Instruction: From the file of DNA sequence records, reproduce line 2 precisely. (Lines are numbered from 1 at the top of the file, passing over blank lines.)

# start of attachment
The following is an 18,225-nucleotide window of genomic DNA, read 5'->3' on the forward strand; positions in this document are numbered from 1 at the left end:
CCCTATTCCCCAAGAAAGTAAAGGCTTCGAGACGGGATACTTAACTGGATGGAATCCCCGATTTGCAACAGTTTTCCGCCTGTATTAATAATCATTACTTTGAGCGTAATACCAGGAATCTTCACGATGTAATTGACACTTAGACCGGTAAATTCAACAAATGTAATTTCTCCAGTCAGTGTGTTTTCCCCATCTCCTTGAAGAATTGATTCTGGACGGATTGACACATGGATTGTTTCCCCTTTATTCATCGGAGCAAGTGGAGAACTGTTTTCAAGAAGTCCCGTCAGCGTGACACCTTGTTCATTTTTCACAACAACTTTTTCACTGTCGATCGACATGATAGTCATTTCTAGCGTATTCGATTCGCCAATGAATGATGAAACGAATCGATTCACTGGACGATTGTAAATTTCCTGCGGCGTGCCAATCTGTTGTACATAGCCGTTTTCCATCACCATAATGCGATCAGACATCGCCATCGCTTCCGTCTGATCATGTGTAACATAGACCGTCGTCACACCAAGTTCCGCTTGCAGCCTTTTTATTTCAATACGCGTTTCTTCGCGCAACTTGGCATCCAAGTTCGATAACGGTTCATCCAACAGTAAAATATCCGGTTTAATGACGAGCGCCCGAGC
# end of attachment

CCCTATTCCCCAAGAAAGTAAAGGCTTCGAGACGGGATACTTAACTGGATGGAATCCCCGATTTGCAACAGTTTTCCGCCTGTATTAATAATCATTACTTTGAGCGTAATACCAGGAATCTTCACGATGTAATTGACACTTAGACCGGTAAATTCAACAAATGTAATTTCTCCAGTCAGTGTGTTTTCCCCATCTCCTTGAAGAATTGATTCTGGACGGATTGACACATGGATTGTTTCCCCTTTATTCATCGGAGCAAGTGGAGAACTGTTTTCAAGAAGTCCCGTCAGCGTGACACCTTGTTCATTTTTCACAACAACTTTTTCACTGTCGATCGACATGATAGTCATTTCTAGCGTATTCGATTCGCCAATGAATGATGAAACGAATCGATTCACTGGACGATTGTAAATTTCCTGCGGCGTGCCAATCTGTTGTACATAGCCGTTTTCCATCACCATAATGCGATCAGACATCGCCATCGCTTCCGTCTGATCATGTGTAACATAGACCGTCGTCACACCAAGTTCCGCTTGCAGCCTTTTTATTTCAATACGCGTTTCTTCGCGCAACTTGGCATCCAAGTTCGATAACGGTTCATCCAACAGTAAAATATCCGGTTTAATGACGAGCGCCCGAGC